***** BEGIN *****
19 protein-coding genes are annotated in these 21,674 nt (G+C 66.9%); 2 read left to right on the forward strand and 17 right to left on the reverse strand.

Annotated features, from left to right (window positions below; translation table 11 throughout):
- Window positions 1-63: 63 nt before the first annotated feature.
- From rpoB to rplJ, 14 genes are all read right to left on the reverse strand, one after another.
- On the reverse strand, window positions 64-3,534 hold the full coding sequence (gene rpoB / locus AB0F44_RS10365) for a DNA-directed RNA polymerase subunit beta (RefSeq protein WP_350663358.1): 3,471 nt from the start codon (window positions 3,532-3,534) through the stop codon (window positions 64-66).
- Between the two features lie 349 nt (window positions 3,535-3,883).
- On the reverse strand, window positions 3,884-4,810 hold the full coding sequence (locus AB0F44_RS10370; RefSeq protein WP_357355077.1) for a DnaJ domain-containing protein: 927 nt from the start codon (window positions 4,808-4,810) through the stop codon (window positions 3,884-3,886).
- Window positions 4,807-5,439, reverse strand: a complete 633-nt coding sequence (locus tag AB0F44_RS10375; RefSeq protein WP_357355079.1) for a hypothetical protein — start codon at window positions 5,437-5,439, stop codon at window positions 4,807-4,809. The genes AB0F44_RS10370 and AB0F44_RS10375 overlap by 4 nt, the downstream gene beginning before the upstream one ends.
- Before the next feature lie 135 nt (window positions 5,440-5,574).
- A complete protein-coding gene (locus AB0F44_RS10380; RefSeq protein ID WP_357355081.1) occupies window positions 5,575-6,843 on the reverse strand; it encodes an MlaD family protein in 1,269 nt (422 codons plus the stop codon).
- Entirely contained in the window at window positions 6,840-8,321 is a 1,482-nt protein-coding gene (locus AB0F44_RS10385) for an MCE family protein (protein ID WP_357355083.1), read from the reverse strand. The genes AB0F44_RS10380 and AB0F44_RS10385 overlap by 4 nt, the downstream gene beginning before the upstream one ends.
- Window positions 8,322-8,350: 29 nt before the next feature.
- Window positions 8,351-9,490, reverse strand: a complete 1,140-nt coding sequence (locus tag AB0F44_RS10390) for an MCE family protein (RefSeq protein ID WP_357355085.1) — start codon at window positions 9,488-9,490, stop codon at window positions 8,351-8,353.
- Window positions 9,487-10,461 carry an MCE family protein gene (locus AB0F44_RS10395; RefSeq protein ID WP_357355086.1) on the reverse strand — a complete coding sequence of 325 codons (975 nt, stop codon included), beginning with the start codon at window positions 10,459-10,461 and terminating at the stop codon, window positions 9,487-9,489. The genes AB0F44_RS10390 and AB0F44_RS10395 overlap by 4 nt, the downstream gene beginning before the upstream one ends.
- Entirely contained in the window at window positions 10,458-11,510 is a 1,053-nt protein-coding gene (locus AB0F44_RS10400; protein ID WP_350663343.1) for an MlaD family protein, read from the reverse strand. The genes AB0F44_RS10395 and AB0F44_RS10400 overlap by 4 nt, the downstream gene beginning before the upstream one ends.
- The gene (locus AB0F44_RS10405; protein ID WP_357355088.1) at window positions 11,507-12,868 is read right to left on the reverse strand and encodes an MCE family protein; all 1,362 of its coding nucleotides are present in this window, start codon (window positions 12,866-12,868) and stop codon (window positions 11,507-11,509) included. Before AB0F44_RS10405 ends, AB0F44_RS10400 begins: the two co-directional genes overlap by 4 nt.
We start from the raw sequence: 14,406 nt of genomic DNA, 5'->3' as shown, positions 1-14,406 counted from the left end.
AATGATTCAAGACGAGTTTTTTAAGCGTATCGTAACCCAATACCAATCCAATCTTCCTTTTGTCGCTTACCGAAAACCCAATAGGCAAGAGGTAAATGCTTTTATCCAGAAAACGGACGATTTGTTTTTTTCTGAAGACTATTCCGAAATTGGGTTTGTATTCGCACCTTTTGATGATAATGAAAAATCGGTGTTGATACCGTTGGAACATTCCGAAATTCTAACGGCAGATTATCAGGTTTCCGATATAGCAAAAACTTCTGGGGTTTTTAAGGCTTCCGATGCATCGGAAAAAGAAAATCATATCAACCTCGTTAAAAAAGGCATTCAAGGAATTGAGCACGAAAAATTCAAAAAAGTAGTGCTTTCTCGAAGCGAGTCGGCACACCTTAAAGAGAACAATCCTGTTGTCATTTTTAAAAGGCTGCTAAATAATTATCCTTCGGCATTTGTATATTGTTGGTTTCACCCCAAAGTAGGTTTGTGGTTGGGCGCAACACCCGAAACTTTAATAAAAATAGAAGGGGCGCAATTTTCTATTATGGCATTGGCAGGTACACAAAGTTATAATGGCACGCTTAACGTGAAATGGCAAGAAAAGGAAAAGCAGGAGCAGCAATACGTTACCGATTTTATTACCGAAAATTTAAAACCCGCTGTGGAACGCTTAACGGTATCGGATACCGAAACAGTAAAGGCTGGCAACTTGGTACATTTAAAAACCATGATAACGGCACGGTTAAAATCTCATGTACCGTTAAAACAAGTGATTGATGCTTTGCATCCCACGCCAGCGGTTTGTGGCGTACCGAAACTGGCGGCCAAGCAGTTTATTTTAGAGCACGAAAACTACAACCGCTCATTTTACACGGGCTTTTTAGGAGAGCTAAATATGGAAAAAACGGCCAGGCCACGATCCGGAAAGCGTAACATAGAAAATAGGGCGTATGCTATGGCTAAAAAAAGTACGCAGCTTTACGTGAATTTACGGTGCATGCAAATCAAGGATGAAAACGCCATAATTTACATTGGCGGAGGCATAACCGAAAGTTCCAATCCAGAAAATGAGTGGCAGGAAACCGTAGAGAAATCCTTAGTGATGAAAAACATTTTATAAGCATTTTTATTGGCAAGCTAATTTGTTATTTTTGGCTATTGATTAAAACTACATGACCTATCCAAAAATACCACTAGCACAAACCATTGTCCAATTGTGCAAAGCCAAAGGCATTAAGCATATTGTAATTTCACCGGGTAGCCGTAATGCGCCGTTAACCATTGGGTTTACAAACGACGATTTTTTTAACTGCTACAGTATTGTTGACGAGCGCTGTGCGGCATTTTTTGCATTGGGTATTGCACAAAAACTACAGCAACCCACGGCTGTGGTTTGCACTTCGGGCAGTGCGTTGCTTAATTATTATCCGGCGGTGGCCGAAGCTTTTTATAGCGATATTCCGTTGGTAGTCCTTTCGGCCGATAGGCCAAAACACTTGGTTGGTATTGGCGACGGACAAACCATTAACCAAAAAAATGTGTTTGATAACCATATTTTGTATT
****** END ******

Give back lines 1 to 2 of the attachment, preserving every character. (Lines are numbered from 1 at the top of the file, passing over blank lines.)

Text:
19 protein-coding genes are annotated in these 21,674 nt (G+C 66.9%); 2 read left to right on the forward strand and 17 right to left on the reverse strand.

Annotated features, from left to right (window positions below; translation table 11 throughout):